Analyze real ecosystems via their digital twins. Explore the consequences of human interventions.
WHAT IS ECOTWIN?
Ecotwin is an open-source agent-based ecosystem simulator that runs on the game engine Unity. It operates on ecosystems with dead objects like mountains and lakes, and living objects like animals and plants. Animals are controlled by a combination of hardwired reflexes and reinforcement learning. Features of Ecotwin include:
Three-dimensional terrain models
Terrestrial and marine ecosystems
Generic models of animals and plants
Genotypes and phenotypes
Sexual and asexual reproduction
Sexual reproduction based on physical encounters
Nervous systems modeled by multiple neural networks
Individual and lifelong reinforcement learning
Generic model of reward based on happiness
Positive and negative reflexes
Real ecosystems are of course too complex to be captured in full detail by any mathematical or computational model within reach. Nevertheless, relatively realistic ecosystem simulators are badly needed for sustainable decision-making. Potential uses of agent-based ecosystem simulators include:
Consequence analysis of human interventions in real ecosystems via fishing, forestry, agriculture, and urbanization
Theoretical biology, including evolution and
Game theory and behavioral economics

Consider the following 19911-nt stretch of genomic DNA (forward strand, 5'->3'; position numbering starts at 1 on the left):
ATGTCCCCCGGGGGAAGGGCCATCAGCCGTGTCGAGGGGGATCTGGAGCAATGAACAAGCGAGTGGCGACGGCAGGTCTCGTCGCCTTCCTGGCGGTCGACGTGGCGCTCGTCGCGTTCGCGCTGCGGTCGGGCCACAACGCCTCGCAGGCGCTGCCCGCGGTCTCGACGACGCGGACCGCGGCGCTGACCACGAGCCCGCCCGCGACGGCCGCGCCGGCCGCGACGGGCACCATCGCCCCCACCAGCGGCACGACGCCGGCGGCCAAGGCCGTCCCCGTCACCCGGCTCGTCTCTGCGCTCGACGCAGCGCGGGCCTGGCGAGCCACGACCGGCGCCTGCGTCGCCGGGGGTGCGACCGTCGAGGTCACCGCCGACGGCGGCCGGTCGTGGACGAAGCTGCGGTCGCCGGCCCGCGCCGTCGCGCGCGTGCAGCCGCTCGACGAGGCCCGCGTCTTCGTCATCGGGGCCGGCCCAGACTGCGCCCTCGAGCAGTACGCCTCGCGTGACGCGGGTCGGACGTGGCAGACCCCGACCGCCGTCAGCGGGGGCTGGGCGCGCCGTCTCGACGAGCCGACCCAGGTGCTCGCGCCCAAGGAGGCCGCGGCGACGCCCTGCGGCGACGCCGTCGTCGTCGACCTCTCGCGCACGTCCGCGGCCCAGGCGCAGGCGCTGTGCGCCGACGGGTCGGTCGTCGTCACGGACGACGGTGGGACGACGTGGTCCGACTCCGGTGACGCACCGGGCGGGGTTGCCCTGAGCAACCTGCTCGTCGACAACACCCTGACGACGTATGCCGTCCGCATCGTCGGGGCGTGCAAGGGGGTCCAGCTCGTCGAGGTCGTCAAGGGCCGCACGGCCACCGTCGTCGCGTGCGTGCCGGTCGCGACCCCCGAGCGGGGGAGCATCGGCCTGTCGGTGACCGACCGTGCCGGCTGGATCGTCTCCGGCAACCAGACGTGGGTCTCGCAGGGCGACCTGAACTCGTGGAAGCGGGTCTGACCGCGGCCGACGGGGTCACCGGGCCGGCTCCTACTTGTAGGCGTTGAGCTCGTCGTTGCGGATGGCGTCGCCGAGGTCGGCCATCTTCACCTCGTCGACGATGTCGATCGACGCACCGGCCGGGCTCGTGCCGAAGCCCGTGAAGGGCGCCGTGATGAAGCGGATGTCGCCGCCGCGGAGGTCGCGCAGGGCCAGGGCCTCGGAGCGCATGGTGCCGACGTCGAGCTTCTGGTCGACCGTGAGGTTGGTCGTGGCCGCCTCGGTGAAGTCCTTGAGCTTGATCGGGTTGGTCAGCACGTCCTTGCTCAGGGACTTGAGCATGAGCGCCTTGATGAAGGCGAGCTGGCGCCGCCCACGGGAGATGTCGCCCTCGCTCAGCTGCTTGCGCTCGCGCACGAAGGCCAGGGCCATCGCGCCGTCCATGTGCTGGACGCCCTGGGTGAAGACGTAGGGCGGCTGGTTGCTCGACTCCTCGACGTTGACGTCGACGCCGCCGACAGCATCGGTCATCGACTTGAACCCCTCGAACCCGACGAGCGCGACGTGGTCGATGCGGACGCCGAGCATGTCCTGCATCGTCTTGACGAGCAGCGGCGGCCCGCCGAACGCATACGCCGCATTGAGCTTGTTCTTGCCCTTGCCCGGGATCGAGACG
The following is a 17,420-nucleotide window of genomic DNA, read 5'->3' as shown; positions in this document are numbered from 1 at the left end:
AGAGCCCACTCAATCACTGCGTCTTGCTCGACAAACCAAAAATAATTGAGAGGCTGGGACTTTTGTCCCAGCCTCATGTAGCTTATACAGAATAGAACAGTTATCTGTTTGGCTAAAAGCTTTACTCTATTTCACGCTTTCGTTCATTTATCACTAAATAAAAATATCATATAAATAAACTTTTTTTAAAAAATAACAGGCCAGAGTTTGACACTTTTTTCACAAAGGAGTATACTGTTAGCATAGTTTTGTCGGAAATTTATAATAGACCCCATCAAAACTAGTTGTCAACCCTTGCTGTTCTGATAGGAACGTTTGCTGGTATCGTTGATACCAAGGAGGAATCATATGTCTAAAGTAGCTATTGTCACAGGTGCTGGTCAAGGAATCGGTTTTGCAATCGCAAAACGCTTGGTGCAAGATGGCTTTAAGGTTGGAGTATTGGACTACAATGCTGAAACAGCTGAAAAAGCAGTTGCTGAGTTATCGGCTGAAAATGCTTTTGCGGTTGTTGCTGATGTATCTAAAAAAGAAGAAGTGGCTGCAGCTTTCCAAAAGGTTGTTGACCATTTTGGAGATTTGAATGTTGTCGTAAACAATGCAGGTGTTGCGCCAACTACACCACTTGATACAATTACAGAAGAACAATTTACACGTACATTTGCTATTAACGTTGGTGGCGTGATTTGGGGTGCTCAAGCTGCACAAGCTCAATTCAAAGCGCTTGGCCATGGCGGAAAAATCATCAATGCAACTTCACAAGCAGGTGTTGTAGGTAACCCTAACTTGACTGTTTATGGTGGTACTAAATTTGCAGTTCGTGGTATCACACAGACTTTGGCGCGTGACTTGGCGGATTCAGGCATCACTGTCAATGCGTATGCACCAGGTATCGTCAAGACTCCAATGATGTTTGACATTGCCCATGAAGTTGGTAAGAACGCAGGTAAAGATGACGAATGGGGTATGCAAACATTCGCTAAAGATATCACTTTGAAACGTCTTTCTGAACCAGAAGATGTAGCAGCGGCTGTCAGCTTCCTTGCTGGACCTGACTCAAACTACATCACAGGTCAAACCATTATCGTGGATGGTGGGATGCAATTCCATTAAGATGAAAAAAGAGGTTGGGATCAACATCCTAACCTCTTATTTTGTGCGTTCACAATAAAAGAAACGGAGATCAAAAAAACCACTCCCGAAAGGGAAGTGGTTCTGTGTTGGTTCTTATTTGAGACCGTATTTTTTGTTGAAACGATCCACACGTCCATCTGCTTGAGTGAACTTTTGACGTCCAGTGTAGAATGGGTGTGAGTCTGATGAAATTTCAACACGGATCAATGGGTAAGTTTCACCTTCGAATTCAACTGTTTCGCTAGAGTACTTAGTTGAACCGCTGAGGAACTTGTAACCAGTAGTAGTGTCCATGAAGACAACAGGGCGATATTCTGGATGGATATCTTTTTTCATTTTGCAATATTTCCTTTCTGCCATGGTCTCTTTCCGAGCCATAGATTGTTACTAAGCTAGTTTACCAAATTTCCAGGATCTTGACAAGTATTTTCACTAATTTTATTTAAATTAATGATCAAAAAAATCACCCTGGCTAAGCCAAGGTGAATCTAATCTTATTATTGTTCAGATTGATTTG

The goal of the Ecotwin project is to build a relatively realistic ecosystem simulator by including several features of ecosystem development that are typically not fully implemented in other ecosystem simulators. Ecotwin supports all the features mentioned above. The present version is not very user-friendly, however, and does not scale well beyond about 500 animals.
An ecosystem with phytoplankton, copepods, and krill. The copepods follow a pattern of diel vertical migration. At night they forage near the surface and in the daytime they move to greater depths where there are fewer predators.
An ecosystem with sexually reproducing goats and grass of different colors. Reflexes that prevent the goats from eating grass of certain colors can arise via mutation. Goats with reflexes for avoiding lethal grass eventually dominate the population.